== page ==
Ferocious, Great-Looking 2-Door Roadster Packs a Wallop

Who needs to stop at the coffee shop when you’ve got this angry little pistol? The Mercedes-Benz SLK 350 convertible may not fit the bill for big and tall motorists – that’s why Goddess made Mustang floptops – but its 3.5 liter, 6-cylinder, 7-speed transmission seems King Kong- sized and it’ll get your heart rate up and your eyes bulging better than your morning cawfee. I carved corners, stepped on it when the coast was clear, spun the car’s racy flat-bottom steering wheel left and right to my heart’s content and dug its 11-speaker, 500-wattharman/kardon surround sound system through a blissful week’s test. It was the summer of Auto Gigolo.

The SLK-350 comes with three different engines – a 4-cylinder turbo, a V-8 and my tester, the aforementioned V-6. The list of SLK optional goodies is long and luxurious, but smart-looking 18-inch wheels, fine interior wood trim, LED daytime running lamps, adaptive bi-xenon headlamps, heated seats, keyless start, leather seats, 8-way power sports seats all come with. You’ll also love the 302 horsepower engine mated to a standard 7-speed automatic gearbox with staggered wheels and tires, combining the premium package, Logic7 surround sound, satellite radio and the Airscarf neck-warming system at no extra cost.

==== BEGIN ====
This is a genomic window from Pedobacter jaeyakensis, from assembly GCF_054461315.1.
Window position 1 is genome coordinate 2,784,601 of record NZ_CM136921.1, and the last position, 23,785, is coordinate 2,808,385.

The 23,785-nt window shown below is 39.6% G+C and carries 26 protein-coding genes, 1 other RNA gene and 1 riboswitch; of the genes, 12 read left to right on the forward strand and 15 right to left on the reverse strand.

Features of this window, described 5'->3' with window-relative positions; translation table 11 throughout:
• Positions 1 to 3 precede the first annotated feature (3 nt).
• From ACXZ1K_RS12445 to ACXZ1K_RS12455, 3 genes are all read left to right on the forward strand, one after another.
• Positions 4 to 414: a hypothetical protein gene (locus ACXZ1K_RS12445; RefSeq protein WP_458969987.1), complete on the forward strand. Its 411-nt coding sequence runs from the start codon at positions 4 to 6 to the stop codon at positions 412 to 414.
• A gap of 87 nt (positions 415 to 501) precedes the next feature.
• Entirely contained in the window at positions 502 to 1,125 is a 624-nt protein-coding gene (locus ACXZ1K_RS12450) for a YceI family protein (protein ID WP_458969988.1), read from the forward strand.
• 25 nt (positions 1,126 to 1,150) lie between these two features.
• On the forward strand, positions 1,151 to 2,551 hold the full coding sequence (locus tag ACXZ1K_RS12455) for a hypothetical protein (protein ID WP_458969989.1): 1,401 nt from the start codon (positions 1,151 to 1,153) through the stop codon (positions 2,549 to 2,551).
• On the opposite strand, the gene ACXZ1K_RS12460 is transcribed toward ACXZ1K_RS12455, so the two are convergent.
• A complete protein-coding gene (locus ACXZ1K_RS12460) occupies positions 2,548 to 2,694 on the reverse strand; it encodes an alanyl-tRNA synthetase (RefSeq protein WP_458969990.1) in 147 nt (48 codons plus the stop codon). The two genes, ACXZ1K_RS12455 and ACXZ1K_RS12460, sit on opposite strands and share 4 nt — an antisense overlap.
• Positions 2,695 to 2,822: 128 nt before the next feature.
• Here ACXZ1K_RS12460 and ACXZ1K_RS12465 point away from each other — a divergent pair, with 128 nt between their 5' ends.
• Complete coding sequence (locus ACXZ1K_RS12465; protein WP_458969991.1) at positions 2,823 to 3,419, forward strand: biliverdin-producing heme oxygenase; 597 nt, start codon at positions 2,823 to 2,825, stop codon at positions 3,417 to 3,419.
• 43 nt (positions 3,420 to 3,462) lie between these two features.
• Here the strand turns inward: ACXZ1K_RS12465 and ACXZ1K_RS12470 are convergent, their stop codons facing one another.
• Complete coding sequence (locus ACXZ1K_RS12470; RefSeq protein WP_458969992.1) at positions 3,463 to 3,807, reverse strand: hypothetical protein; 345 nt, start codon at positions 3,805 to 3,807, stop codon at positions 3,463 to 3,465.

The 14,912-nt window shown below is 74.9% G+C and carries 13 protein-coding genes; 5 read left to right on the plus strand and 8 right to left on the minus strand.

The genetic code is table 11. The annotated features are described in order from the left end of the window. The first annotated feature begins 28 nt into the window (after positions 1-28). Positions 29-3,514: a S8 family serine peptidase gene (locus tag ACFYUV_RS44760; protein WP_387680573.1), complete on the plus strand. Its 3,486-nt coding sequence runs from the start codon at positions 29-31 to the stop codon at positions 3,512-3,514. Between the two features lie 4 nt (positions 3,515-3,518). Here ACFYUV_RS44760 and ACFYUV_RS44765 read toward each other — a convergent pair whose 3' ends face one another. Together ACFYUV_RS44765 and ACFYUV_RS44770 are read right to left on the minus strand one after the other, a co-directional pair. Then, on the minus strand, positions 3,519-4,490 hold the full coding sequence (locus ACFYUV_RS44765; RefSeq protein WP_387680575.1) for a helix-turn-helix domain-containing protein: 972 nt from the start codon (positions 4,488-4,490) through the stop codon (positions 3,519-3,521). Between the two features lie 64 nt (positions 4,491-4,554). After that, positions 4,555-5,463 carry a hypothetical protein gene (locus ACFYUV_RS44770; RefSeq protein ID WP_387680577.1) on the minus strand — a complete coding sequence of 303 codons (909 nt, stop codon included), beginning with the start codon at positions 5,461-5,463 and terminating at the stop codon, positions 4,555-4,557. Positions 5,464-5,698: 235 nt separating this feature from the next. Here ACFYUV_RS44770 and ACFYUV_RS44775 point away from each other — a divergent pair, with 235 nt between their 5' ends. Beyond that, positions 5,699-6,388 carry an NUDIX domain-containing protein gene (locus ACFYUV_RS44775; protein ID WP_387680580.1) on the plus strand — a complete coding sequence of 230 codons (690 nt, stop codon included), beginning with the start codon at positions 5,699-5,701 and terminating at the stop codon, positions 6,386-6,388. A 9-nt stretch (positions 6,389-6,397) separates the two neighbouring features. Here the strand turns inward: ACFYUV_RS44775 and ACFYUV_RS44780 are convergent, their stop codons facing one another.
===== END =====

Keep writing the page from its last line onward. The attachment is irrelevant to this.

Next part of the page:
Safety-wise, the SLK comes with standard stability control, 4-wheel anti-lock disc brakes, 10 airbags, active headrests, aluminum roll bars behind those headrests and a plethora of computer-driven safety systems, including a driver-drowsiness monitor. It also comes with the mbrace2 safety telematics suite, connecting your car, computer and/or compatible smartphone to both cloud-based and GPS technology, enhancing emergency response times and the like. Watch where you’re going anyway, please.

Will you be revving the SLK 350 through a snowstorm, helping a pal move a pool table, or lugging a set of drums to a gig? No. But that’s not the point when your top comes down in a mere 20 seconds and you’ve got crisp metallic trim on your gauges, controls and air vents reminiscent of Benz’s SLS AMG supercar. This is a here-now car – or, rather, here and gone.

josh max

Josh Max grew up on a rural Westchester road next to a garage, and designed his first car, the "Washington" - an answer to "Lincoln" - when he was four. He read and memorized the Reader's Digest Complete Guide to Car Care And Repair at 16 and was soon gapping plugs, changing clutch cables, rotating tires and anything else that didn't require a lift. He has test-driven over 776 cars and trucks and published over 2,000 articles in major media. http://www.JoshMax.com